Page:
• The expectation is that this clean up and healing process will be successful. The result will be an inert tooth root (one that doesn't leak irritants) surrounded by normal healthy tissues.

 Reference: 

Hargreaves KM, et al. Cohen's Pathway of the pulp. Chapter: The core science of endodontics. - Linked above.

Other things you need to know to understand root canal treatment.

Where precisely in a tooth is its nerve?

A tooth's nerve tissue (pulp) is housed in its canals and pulp chamber.

Total tooth nerve space = Canal(s) + Pulp chamber

Teeth are not solid. Instead, inside every tooth lies a hollow space filled with the tooth's pulp tissue ("nerve"). Dentists use the following terms to refer to various portions of this nerve space:

a) The pulp chamber.

This is a cavern that lies pretty much in the center of a tooth's crown (the portion that is visible above the gum line).

b) Root canals.

Root canals are tiny tunnels that run the length of a root. (From the tooth's pulp chamber down to the root's apex (tip).)

As a rule, every tooth root (note: some teeth have more than one) will contain at least one root canal. But a root having more than just one is possible, and commonplace with some kinds of teeth. (For more in depth information, visit our page: How many roots and root canals do teeth have?)

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Isn't it important for a tooth to have a nerve?

No, not really. A tooth's pulp tissue plays a role in the its formation and development. But once that's been completed, it's not so vitally important. So, having it removed during root canal treatment isn't that big of a deal.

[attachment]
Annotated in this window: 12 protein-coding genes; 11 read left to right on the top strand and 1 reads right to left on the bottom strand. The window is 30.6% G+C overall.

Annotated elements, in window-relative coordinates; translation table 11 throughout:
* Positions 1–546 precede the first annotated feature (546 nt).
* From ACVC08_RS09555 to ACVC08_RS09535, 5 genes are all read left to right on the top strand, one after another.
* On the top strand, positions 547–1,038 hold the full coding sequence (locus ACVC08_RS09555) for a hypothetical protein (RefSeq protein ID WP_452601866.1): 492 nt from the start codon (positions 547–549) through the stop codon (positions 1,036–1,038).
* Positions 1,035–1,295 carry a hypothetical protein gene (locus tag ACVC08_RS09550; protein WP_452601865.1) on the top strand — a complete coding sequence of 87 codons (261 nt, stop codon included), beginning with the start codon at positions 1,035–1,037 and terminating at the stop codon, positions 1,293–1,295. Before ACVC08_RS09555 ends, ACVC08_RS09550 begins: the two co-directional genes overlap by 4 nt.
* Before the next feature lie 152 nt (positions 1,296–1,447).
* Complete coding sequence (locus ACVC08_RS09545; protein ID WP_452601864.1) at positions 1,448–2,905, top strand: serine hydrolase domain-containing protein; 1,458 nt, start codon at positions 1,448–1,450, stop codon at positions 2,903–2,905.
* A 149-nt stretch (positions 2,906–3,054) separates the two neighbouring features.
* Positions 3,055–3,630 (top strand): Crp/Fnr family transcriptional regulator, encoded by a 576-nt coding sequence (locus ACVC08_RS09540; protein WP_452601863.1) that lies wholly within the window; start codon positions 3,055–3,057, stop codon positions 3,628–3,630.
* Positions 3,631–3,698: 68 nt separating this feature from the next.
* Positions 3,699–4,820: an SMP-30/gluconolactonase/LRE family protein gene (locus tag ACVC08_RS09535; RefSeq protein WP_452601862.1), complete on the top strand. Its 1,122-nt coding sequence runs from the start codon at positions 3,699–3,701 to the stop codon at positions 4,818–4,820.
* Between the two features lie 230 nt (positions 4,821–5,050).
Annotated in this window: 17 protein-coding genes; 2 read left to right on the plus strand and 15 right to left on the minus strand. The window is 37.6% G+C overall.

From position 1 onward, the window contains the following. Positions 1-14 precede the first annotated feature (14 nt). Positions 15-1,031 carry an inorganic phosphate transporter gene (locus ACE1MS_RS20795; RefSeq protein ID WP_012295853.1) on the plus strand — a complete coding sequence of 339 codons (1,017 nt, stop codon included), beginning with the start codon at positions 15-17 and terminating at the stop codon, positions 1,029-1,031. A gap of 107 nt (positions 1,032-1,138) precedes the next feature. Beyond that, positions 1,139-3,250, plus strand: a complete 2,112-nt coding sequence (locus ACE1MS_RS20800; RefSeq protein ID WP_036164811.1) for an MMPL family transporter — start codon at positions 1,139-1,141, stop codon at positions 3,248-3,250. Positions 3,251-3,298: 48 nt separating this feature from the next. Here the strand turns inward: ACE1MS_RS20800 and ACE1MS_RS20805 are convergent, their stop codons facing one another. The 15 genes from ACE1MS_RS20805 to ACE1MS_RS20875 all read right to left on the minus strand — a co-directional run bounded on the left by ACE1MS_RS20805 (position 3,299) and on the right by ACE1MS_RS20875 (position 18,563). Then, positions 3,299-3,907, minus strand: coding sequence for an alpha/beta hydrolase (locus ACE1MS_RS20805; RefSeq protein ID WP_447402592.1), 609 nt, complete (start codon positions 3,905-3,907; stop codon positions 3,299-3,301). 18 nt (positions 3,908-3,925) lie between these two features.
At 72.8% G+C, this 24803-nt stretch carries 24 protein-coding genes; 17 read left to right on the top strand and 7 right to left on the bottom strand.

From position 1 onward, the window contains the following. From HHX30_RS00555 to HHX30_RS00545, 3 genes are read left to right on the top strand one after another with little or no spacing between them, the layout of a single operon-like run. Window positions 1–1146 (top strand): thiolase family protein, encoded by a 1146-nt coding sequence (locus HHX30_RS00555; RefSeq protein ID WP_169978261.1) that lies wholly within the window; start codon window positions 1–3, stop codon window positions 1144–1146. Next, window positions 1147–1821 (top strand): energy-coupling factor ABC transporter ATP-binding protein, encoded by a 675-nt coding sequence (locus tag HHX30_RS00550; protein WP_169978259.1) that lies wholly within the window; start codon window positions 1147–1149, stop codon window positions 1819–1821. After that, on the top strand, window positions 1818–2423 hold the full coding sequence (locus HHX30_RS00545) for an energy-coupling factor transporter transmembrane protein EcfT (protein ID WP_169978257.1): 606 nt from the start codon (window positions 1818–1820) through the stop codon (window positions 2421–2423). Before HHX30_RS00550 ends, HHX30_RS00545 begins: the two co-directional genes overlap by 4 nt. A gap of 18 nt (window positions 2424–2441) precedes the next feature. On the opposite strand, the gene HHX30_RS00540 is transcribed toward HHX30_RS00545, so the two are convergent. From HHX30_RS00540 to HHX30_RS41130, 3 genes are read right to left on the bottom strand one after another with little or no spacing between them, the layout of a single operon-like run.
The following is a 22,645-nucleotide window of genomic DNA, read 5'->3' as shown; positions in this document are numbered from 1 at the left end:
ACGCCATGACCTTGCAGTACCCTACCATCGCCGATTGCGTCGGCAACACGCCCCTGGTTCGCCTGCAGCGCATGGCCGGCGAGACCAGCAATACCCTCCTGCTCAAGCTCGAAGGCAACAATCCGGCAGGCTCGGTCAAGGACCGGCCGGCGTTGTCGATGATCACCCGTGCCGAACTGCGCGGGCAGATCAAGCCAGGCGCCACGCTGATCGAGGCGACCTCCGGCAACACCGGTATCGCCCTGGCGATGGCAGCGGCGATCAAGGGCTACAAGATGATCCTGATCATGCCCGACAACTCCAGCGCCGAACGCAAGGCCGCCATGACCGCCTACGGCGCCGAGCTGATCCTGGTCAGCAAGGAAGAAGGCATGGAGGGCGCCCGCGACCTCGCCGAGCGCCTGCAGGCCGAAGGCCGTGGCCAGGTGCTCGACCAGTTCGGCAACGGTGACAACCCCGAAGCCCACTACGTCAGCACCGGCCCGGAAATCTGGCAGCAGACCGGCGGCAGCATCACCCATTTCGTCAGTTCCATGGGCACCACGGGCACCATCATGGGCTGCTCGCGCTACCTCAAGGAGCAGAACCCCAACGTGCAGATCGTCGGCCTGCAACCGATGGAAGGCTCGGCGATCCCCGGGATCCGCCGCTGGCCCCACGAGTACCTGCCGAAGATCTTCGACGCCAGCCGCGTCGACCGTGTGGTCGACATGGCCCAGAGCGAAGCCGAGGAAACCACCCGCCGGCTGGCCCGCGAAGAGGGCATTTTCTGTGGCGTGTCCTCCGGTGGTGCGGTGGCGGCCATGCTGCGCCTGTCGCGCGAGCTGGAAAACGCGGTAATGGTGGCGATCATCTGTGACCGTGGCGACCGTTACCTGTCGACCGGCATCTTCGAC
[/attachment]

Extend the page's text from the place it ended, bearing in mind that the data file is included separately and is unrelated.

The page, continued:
You don't really get much "feeling" input from a tooth's nerve.

Under normal circumstances, the nerve tissue inside our teeth provides us with comparatively little information.

Yes, when subjected to pressure or temperature extremes, or exposed to severe insult (like advancing tooth decay or the formation of a crack), teeth do respond with a painful sensation. But other than that, the nerves inside our teeth remain relatively unresponsive.

Proprioception.

You might think that when you push on your teeth, or else close them together, the pressure sensation that you feel (proprioception) is a signal from within your tooth.

Actually, most of this sensation (around 70%) comes from the nerve fibers found in the tissues that surround your tooth's root, with the remainder originating from its pulp tissue (Eliyas). On a practical level however, this loss is not usually noticed.

 Reference: 

You'll never miss your tooth's nerve.

Due to the above, from a standpoint of normal function, the presence of live nerve tissue within a tooth is pretty much optional. If it's present and healthy, then wonderful. But if it's been removed as a part of root canal treatment, then that's fine too. You'll never miss it.

 

Last revision/review: 12/26/2018 - Revision with content added.